The awesome new local documentary The Ground We Won (now in cinemas!) has many memorable aspects, the top three being the drinking, the boozing, and the alcohol.
The film gets more mileage out of drinking scenes that perhaps any other in recent memory that isn't Beerfest. Unlike Beerfest, it actually makes for compelling cinema in The Ground We Won.
It's not simple blokes-ploitation however - although often hilarious, much of what occurs can be as troubling as it is entertaining. In many ways, some not necessarily literal, it feels like the first honest portrayal of drinking in this country since Once Were Warriors.
Anyway, it got me thinking about the most memorable scenes of drunkenness in films. Although The Ground We Won obviously has the advantage of being a documentary, it highlighted for me how inauthentic most drunk scenes in movies tend to be. Once Were Warriors being a notable exception of course.
The vast majority of movies that feature drinking simply ignore the effects of doing so (call it the 'Cheers' effect), and those that don't often show how even the most seasoned actors are unable to play 'drunk' with any authenticity.
Cinema history is filled with drunk people of all kinds, but they almost never ever seem actually drunk in any kind of remotely believable way - this includes popular depictions like Animal House, Old School and The World's End. Heck, even Flight. It's an aspect of the fictional world movies present that we've kind of come to accept. Call it the 'Arthur' effect.
So what are the exceptions?
It seems pertinent to firstly acknowledge the best examples of films that qualify as being 'about' drunks, a proud Hollywood tradition that goes all the back to comedies of the legendarily-soused W.C. Fields and classic melodramas like the 1945 Best Picture Oscar winner The Lost Weekend.
I recently delved into some of Fields' films, and as entertaining as they are from a comedy history perspective, the notions of drunkenness that Fields plays with bear little connection to contemporary drunk tropes.
The modern-day standard for this sort of thing is of course Bruce Robinson's 1987 classic black comedy Withnail & I, in which Richard E. Grant brought a sullen authenticity to his portrayal of a desperate alcoholic actor, a performance rendered all the more impressive for Grant being highly allergic to alcohol in real-life, and completely unable to ingest it.
The same year saw the release of the film that many people believe contained Mickey Rourke's best ever performance, Barfly, in which he played a mildly fictionalised version of one of contemporary literature's most famous drunks, Charles Bukowski.
Steve Buscemi offered up a slightly mellower riff on a similar setting in his 1996 directorial debut Trees Lounge, in which he played a starkly believable drunk. That's a film well-worth seeking out.
Nicolas Cage won a Best Actor Oscar for his drunken wallowing in 1995's Leaving Las Vegas, very much a '90s take on The Lost Weekend, which also gained its lead actor (Ray Milland) an Academy Award. It's been a while since I revisited Cage's memorably downbeat performance, but I recall it reeking somewhat of "Hollywood" drunk, again recalling Milland.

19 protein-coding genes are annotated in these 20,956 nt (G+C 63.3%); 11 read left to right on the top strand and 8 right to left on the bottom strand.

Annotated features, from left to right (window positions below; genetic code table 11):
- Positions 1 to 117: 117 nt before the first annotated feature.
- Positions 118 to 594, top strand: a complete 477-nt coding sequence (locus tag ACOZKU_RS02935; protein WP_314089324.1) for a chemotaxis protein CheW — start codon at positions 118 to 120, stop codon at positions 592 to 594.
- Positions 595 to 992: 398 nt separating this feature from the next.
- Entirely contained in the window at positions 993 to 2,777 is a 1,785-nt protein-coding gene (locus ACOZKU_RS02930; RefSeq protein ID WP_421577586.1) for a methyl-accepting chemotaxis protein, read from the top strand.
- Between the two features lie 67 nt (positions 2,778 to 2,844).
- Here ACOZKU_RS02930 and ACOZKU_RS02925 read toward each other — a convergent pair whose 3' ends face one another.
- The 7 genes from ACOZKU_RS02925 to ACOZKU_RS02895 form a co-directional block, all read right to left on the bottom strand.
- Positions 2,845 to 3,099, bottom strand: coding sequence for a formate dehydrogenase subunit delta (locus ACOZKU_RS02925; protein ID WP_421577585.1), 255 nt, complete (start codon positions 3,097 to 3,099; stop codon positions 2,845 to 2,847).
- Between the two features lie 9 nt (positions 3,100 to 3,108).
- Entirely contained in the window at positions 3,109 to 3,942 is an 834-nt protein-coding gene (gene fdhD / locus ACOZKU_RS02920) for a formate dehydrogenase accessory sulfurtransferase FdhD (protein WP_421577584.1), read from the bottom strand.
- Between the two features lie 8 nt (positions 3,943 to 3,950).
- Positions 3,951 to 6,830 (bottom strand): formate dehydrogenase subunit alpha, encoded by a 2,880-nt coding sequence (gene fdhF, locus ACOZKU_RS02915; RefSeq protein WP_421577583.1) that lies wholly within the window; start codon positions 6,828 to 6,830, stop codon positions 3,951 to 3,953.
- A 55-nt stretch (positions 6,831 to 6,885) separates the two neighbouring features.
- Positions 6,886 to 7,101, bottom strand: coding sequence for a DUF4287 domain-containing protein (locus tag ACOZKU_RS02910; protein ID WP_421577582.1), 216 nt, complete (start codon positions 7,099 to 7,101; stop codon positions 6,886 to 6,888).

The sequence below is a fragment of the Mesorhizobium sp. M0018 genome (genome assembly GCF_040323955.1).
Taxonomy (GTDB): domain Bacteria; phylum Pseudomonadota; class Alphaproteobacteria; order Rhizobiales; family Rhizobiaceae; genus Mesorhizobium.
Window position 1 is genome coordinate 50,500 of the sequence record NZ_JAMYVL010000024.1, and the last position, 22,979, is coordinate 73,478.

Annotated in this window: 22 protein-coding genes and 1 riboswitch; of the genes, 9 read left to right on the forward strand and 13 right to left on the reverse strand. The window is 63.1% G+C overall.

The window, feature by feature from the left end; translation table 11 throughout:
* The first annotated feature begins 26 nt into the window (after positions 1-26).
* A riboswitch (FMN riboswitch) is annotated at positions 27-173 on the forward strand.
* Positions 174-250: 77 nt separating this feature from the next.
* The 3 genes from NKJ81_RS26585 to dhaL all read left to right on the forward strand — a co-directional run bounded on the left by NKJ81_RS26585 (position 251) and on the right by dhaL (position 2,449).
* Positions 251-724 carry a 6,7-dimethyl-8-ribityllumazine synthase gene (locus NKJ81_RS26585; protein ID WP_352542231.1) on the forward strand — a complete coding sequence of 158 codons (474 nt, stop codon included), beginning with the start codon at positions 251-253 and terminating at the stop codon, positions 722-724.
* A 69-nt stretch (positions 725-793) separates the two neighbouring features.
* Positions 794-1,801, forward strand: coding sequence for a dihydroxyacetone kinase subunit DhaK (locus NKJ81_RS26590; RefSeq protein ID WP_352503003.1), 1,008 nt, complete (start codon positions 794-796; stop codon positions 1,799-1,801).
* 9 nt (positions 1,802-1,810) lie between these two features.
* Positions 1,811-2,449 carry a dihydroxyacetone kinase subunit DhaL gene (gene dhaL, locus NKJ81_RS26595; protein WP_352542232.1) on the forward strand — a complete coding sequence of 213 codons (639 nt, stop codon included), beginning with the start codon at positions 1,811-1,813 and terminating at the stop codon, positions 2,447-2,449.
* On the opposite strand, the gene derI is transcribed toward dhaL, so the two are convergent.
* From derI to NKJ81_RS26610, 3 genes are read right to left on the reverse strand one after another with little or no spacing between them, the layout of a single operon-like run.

Both men are great actors who give great performances in their respective films, but they are inhibited by the mild formality that seems inherent to movie drunkenness. Few films have been derailed by this, but it makes it a particular treat when a drunk performance hints at the undefinable "qualtities" that all (most) Kiwis recognise as pointing to having had a couple too many. Is that bad?
Anyway, many of these "treats" are isolated scenes in movies about characters who are mostly sober. My all-time favourite example of this is the opening scene of the 1967 Cool Hand Luke, in which a drunken Paul Newman methodically removes the tops of several parking meters on a deserted street, which results in the incareration that makes up the film.
It's the conviction in Newman's body language that really sells his drunkenness - he's determined in the way only a drunk person can be. The film's most famous scene (the egg-eating context) provides an interesting counterpart to the opening - never have the effects of eating 50 boiled eggs been so convincingly portrayed on camera.
The recent Irish sci-fi comedy Grabbers ultimately failed to fully exploit its killer premise (aliens who can't kill you when you're drunk), with the notable exception of co-star Russell Tovey's turn as the most jelly-legged drunk of all-time. It's over the top in a way that seems strangely believable.
There's a great section about halfway through Jon Favreau's underrated comedy Made when he and Vince Vaughan party all night then have to front up for mob-related duties early in the morning, having had zero sleep. They are highly convincing as half-drunk/mostly hungover skeeze-bags.
Speaking of which, we don't see much of the actual drunken shenanigans in The Hangover movies (aside from in photos during the credits), but to pile on the widely-held perception that the sequels demonstrated no creativity whatsoever, I always thought it was narrow-minded how the follow-ups fixated on the notion that a hangover must entail memory loss if it is to drive a movie. There are all sorts of other bad/funny things that can happen when you're drunk enough to have a hangover. I've heard.
Here are some other films that feature convincing portrayals of drunkenness: Gran Torino (Clint Eastwood), The Bad News Bears (Walter Matthau and Billy Bob Thornton), Boyhood (Marco Perella, the first drunken stepdad), Bad Santa (Billy Bob Thornton), Crazy Heart (Jeff Bridges). Every movie Dean Martin ever made (Dean Martin).
• What's your favourite drunk performance/scene/movie? Seen The Ground We Won? Comment Below!